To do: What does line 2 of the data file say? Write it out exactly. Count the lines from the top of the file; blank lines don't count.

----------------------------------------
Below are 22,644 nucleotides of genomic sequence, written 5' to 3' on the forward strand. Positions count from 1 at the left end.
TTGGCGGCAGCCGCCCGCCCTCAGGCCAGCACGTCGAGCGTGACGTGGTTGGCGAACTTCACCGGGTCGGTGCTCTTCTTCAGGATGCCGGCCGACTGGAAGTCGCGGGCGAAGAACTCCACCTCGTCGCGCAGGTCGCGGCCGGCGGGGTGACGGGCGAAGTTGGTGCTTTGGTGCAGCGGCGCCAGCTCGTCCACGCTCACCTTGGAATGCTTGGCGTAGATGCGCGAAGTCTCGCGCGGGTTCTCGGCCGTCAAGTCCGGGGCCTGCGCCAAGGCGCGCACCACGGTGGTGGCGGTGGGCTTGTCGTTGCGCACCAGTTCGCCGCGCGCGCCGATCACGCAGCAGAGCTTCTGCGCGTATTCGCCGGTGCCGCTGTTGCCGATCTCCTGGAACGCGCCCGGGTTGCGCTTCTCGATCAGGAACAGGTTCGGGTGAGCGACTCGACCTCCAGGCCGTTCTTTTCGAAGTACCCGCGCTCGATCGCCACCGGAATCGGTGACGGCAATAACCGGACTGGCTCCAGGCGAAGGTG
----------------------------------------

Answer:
TTGGCGGCAGCCGCCCGCCCTCAGGCCAGCACGTCGAGCGTGACGTGGTTGGCGAACTTCACCGGGTCGGTGCTCTTCTTCAGGATGCCGGCCGACTGGAAGTCGCGGGCGAAGAACTCCACCTCGTCGCGCAGGTCGCGGCCGGCGGGGTGACGGGCGAAGTTGGTGCTTTGGTGCAGCGGCGCCAGCTCGTCCACGCTCACCTTGGAATGCTTGGCGTAGATGCGCGAAGTCTCGCGCGGGTTCTCGGCCGTCAAGTCCGGGGCCTGCGCCAAGGCGCGCACCACGGTGGTGGCGGTGGGCTTGTCGTTGCGCACCAGTTCGCCGCGCGCGCCGATCACGCAGCAGAGCTTCTGCGCGTATTCGCCGGTGCCGCTGTTGCCGATCTCCTGGAACGCGCCCGGGTTGCGCTTCTCGATCAGGAACAGGTTCGGGTGAGCGACTCGACCTCCAGGCCGTTCTTTTCGAAGTACCCGCGCTCGATCGCCACCGGAATCGGTGACGGCAATAACCGGACTGGCTCCAGGCGAAGGTG